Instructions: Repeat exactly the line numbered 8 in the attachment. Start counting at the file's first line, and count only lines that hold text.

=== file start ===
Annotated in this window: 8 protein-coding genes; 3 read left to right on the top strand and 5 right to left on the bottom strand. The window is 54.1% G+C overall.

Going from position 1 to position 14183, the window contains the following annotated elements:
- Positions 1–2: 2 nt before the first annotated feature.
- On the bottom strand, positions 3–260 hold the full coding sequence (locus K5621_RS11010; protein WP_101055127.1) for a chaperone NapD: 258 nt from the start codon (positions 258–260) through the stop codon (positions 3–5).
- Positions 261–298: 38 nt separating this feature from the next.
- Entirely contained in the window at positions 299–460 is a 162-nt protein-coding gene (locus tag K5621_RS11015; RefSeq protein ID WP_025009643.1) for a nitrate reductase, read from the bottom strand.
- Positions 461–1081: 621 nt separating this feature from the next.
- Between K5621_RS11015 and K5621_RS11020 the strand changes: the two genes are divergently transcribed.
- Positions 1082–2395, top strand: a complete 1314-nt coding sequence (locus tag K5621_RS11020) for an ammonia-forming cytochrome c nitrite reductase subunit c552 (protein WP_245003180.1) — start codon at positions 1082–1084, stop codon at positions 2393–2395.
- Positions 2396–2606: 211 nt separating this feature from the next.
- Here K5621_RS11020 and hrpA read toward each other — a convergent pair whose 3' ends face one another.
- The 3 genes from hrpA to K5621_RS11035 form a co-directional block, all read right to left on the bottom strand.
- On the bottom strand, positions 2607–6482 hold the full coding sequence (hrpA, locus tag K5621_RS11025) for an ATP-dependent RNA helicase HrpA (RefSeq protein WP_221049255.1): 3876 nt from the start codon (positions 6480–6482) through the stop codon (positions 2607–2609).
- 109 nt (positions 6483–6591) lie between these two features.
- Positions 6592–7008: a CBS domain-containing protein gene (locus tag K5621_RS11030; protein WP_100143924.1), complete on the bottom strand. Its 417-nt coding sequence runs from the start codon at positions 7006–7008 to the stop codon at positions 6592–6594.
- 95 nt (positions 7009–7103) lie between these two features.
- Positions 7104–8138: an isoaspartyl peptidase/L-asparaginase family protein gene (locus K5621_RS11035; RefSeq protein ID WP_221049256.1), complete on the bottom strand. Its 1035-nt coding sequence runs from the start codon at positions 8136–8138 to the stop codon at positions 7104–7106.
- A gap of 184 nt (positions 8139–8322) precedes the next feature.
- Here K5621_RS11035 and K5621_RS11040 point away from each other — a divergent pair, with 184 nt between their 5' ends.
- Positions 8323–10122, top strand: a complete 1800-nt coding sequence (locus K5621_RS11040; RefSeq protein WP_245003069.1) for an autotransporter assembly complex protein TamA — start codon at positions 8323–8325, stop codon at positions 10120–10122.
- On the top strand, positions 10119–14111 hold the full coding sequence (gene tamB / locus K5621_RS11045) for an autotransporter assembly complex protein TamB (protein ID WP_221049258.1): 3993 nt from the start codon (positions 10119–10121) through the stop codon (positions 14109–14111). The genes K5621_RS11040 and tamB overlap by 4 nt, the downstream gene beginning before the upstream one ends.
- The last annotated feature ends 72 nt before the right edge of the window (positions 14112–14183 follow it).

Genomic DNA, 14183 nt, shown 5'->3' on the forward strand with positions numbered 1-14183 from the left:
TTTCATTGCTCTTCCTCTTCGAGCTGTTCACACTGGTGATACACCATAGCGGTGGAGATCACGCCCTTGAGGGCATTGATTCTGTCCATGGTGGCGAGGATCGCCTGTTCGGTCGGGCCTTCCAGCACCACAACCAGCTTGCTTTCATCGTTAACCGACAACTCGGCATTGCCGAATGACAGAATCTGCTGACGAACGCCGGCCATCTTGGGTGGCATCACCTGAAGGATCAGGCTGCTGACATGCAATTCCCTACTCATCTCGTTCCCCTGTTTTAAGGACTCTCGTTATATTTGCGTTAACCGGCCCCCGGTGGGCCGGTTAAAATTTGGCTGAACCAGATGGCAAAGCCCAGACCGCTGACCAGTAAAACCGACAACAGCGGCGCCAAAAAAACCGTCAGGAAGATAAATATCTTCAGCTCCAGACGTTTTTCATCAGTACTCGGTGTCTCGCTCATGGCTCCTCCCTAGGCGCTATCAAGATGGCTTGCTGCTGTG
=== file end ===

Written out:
- Between K5621_RS11015 and K5621_RS11020 the strand changes: the two genes are divergently transcribed.